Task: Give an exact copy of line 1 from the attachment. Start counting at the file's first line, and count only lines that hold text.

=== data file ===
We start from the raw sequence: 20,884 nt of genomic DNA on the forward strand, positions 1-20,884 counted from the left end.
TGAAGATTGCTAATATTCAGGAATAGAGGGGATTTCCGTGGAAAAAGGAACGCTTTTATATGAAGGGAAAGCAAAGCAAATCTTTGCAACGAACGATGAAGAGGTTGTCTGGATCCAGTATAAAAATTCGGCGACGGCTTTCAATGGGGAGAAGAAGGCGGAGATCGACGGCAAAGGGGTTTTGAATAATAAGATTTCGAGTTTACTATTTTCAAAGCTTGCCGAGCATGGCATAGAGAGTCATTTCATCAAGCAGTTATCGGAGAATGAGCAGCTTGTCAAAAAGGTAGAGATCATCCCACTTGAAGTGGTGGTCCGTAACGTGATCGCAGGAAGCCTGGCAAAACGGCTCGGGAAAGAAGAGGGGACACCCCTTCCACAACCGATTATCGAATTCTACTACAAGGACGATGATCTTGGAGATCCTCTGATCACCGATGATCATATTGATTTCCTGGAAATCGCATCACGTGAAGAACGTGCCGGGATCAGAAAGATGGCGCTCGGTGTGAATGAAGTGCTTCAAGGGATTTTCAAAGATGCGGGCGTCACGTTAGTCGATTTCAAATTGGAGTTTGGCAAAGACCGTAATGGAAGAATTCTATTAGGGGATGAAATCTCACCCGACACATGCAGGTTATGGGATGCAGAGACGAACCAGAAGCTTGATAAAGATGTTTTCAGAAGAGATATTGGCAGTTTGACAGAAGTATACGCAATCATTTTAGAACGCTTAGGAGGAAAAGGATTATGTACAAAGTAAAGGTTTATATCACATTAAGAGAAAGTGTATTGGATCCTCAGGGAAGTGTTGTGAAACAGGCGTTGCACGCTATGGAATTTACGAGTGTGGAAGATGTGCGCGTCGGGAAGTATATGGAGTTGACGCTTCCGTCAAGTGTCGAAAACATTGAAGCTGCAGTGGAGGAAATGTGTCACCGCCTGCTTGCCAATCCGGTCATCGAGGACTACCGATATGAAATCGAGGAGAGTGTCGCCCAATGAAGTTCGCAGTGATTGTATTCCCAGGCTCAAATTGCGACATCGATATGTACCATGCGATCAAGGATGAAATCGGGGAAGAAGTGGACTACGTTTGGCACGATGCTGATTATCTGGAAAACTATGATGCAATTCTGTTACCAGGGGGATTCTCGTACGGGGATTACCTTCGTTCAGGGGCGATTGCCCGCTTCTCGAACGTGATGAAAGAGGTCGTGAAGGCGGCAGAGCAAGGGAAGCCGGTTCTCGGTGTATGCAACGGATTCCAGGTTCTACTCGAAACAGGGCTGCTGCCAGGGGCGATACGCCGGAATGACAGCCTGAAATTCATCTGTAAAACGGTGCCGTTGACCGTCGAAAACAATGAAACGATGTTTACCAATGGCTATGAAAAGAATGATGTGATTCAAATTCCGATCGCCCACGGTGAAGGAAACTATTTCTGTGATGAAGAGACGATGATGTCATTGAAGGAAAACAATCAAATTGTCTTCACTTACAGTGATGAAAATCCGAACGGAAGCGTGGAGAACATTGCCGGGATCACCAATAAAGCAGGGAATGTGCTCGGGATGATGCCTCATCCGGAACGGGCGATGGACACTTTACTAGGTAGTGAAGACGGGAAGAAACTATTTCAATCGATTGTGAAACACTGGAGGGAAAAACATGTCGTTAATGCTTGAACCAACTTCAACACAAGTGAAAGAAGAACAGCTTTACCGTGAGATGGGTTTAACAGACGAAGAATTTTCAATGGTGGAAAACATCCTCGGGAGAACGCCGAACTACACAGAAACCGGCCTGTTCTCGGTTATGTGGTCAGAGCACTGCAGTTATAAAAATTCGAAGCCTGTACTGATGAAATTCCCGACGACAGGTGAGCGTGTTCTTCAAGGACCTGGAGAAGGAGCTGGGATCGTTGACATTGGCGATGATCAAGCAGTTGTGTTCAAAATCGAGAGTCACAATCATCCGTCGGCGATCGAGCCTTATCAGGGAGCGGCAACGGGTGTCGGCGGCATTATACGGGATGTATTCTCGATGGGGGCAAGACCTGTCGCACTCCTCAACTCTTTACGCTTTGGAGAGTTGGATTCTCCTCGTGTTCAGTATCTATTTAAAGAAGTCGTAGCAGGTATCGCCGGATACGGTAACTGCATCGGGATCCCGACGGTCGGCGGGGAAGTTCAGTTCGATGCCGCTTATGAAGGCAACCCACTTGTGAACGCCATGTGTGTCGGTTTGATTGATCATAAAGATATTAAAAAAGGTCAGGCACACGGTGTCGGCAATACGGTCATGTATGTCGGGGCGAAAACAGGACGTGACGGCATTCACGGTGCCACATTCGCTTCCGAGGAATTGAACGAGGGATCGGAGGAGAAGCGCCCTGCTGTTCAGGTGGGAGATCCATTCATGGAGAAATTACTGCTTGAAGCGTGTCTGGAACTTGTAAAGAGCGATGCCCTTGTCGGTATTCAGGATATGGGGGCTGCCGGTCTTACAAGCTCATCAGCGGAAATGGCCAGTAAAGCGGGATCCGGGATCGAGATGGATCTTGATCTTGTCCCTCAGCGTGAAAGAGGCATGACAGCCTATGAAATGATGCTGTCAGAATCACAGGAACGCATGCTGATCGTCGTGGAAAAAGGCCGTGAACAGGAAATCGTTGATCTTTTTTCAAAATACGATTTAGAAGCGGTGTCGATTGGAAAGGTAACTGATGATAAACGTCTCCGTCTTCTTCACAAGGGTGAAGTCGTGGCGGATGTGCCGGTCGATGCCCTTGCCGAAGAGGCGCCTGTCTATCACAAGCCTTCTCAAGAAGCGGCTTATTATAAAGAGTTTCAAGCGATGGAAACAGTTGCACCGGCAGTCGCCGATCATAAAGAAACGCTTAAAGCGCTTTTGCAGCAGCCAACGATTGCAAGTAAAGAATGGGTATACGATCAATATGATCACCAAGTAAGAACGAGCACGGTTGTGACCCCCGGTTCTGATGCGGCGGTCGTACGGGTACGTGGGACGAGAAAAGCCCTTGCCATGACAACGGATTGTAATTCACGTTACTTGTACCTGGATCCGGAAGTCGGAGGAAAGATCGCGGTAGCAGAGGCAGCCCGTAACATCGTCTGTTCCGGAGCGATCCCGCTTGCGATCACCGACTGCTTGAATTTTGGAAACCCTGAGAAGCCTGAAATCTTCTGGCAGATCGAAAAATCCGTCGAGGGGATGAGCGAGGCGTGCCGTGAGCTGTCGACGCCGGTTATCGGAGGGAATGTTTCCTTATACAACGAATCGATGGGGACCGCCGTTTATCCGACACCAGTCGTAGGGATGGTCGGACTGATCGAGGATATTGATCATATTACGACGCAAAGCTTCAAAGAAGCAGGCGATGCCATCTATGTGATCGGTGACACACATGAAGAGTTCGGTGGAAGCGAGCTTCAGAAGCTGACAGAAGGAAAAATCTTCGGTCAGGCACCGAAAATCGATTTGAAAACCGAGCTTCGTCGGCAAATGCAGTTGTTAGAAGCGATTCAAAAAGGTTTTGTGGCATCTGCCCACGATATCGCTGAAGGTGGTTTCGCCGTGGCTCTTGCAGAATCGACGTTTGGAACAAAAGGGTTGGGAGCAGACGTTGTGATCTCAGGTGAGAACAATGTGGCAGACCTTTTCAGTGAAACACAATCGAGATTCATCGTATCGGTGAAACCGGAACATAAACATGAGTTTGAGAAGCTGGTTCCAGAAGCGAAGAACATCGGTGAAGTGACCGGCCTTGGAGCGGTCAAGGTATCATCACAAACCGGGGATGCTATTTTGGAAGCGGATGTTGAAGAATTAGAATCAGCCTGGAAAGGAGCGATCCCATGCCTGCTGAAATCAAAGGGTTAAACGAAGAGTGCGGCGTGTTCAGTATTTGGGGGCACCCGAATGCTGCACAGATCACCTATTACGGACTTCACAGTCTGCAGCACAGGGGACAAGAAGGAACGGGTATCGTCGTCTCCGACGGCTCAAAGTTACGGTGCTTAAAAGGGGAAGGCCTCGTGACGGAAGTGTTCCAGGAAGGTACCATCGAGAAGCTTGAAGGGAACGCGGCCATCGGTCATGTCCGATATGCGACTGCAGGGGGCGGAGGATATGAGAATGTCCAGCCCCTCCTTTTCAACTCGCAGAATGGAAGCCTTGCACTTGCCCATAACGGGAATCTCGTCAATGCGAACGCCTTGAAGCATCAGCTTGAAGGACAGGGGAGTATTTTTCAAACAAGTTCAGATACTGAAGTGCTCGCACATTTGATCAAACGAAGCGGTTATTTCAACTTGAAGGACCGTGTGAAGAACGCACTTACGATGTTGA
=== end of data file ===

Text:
We start from the raw sequence: 20,884 nt of genomic DNA on the forward strand, positions 1-20,884 counted from the left end.